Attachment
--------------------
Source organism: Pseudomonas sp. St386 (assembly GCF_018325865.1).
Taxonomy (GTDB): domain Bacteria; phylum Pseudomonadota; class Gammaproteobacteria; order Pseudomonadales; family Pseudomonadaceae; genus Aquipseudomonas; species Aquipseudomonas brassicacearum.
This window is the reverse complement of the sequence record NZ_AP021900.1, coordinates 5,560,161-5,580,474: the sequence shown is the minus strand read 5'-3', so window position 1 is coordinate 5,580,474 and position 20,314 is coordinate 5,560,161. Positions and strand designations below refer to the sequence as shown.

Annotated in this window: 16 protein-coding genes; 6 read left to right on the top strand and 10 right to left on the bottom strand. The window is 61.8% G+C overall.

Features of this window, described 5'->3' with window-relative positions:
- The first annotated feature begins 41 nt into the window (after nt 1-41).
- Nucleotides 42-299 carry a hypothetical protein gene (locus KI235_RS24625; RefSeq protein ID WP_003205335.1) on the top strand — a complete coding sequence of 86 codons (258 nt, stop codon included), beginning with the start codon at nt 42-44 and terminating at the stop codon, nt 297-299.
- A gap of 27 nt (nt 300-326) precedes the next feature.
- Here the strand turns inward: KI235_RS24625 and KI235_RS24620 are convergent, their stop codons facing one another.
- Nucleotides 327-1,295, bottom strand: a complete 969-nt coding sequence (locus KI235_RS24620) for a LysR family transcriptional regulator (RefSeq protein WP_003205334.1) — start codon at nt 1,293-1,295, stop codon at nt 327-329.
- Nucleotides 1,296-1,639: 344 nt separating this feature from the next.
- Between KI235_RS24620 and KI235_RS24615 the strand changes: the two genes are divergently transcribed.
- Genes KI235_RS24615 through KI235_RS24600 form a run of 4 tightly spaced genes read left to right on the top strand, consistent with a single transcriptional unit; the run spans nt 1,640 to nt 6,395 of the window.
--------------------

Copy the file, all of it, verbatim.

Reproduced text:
Source organism: Pseudomonas sp. St386 (assembly GCF_018325865.1).
Taxonomy (GTDB): domain Bacteria; phylum Pseudomonadota; class Gammaproteobacteria; order Pseudomonadales; family Pseudomonadaceae; genus Aquipseudomonas; species Aquipseudomonas brassicacearum.
This window is the reverse complement of the sequence record NZ_AP021900.1, coordinates 5,560,161-5,580,474: the sequence shown is the minus strand read 5'-3', so window position 1 is coordinate 5,580,474 and position 20,314 is coordinate 5,560,161. Positions and strand designations below refer to the sequence as shown.

Annotated in this window: 16 protein-coding genes; 6 read left to right on the top strand and 10 right to left on the bottom strand. The window is 61.8% G+C overall.

Features of this window, described 5'->3' with window-relative positions:
- The first annotated feature begins 41 nt into the window (after nt 1-41).
- Nucleotides 42-299 carry a hypothetical protein gene (locus KI235_RS24625; RefSeq protein ID WP_003205335.1) on the top strand — a complete coding sequence of 86 codons (258 nt, stop codon included), beginning with the start codon at nt 42-44 and terminating at the stop codon, nt 297-299.
- A gap of 27 nt (nt 300-326) precedes the next feature.
- Here the strand turns inward: KI235_RS24625 and KI235_RS24620 are convergent, their stop codons facing one another.
- Nucleotides 327-1,295, bottom strand: a complete 969-nt coding sequence (locus KI235_RS24620) for a LysR family transcriptional regulator (RefSeq protein WP_003205334.1) — start codon at nt 1,293-1,295, stop codon at nt 327-329.
- Nucleotides 1,296-1,639: 344 nt separating this feature from the next.
- Between KI235_RS24620 and KI235_RS24615 the strand changes: the two genes are divergently transcribed.
- Genes KI235_RS24615 through KI235_RS24600 form a run of 4 tightly spaced genes read left to right on the top strand, consistent with a single transcriptional unit; the run spans nt 1,640 to nt 6,395 of the window.